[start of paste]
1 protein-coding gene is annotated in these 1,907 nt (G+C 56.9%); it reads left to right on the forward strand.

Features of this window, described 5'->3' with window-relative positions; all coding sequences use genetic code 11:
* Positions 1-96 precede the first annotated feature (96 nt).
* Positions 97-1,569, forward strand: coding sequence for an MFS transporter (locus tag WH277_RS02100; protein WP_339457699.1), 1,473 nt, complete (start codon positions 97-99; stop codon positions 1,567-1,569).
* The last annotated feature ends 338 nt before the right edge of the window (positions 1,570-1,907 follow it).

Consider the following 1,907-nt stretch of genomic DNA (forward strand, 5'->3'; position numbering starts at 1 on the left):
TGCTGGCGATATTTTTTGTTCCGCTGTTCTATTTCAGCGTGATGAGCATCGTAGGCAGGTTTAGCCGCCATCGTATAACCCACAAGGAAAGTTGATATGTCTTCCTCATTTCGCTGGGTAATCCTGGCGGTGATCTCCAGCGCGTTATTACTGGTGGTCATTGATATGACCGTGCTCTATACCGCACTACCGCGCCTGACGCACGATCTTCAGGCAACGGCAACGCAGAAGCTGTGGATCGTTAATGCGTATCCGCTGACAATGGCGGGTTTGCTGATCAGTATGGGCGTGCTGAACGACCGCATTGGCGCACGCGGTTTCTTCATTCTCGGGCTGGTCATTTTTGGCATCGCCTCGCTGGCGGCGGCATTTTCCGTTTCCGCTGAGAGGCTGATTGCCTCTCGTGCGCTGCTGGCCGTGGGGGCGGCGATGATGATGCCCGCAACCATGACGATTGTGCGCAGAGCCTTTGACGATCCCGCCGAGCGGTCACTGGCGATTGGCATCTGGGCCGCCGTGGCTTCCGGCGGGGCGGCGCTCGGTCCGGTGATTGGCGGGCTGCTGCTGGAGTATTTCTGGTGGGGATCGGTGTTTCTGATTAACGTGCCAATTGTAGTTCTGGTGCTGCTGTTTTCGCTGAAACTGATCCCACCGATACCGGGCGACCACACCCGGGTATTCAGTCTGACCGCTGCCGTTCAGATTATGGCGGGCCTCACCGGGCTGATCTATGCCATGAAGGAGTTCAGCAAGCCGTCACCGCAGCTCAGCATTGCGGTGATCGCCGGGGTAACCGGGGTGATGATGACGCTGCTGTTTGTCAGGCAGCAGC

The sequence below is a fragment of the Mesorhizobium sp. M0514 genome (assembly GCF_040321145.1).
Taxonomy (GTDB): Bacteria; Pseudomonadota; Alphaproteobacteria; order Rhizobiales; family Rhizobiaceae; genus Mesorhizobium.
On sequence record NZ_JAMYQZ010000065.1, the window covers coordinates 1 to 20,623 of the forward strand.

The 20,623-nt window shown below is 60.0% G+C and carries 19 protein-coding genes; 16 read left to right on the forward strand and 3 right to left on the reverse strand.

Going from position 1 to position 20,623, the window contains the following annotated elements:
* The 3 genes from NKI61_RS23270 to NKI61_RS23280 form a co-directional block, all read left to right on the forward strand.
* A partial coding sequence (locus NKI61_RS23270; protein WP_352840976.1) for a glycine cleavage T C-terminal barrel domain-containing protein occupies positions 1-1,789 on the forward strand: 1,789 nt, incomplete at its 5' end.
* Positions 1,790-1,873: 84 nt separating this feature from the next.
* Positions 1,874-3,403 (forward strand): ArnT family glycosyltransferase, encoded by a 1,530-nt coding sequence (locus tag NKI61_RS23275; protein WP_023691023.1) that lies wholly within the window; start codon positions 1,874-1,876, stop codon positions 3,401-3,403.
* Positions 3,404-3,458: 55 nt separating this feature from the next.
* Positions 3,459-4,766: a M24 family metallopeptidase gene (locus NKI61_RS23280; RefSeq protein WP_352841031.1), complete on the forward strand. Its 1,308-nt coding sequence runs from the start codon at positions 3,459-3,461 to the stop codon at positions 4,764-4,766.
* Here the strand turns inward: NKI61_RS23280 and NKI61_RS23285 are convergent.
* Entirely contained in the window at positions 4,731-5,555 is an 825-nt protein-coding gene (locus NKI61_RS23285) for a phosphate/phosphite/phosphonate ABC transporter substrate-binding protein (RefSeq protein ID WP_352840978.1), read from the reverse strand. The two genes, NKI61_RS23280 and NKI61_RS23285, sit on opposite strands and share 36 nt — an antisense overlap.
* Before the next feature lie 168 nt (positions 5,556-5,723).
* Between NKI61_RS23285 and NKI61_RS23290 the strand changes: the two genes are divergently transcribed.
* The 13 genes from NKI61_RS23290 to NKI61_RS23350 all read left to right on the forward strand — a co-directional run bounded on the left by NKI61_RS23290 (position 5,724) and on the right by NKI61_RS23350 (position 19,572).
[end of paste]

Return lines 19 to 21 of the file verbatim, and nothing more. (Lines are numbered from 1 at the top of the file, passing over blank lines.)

* Here the strand turns inward: NKI61_RS23280 and NKI61_RS23285 are convergent.
* Entirely contained in the window at positions 4,731-5,555 is an 825-nt protein-coding gene (locus NKI61_RS23285) for a phosphate/phosphite/phosphonate ABC transporter substrate-binding protein (RefSeq protein ID WP_352840978.1), read from the reverse strand. The two genes, NKI61_RS23280 and NKI61_RS23285, sit on opposite strands and share 36 nt — an antisense overlap.
* Before the next feature lie 168 nt (positions 5,556-5,723).